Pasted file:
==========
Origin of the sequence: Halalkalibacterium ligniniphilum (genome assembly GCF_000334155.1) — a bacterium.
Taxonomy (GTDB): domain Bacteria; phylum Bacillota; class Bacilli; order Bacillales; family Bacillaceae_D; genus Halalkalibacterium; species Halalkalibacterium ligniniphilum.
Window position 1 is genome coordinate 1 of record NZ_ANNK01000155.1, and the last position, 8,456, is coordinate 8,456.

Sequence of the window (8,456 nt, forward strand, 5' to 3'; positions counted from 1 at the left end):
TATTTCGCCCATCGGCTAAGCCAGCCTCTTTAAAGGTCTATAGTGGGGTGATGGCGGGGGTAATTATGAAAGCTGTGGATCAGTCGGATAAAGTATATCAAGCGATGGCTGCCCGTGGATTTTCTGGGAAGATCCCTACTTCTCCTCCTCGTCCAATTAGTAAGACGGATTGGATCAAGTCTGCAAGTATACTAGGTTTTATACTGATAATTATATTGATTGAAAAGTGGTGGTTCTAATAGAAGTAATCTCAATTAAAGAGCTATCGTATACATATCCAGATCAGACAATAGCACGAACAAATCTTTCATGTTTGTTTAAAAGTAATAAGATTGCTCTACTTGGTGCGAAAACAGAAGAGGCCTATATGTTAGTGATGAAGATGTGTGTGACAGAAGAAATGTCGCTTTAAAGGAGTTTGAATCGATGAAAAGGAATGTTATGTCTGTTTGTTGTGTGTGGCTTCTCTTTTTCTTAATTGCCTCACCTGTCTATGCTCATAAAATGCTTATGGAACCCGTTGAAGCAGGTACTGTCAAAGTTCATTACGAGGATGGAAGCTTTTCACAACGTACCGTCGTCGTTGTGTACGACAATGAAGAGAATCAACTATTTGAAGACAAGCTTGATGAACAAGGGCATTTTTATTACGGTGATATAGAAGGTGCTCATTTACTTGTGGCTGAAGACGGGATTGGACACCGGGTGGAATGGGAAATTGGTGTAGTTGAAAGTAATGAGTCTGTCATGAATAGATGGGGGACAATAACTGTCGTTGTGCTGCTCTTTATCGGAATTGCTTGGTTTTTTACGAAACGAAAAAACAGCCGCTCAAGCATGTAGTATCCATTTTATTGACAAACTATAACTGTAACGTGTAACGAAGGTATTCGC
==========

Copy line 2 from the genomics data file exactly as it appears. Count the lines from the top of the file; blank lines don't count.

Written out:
Taxonomy (GTDB): domain Bacteria; phylum Bacillota; class Bacilli; order Bacillales; family Bacillaceae_D; genus Halalkalibacterium; species Halalkalibacterium ligniniphilum.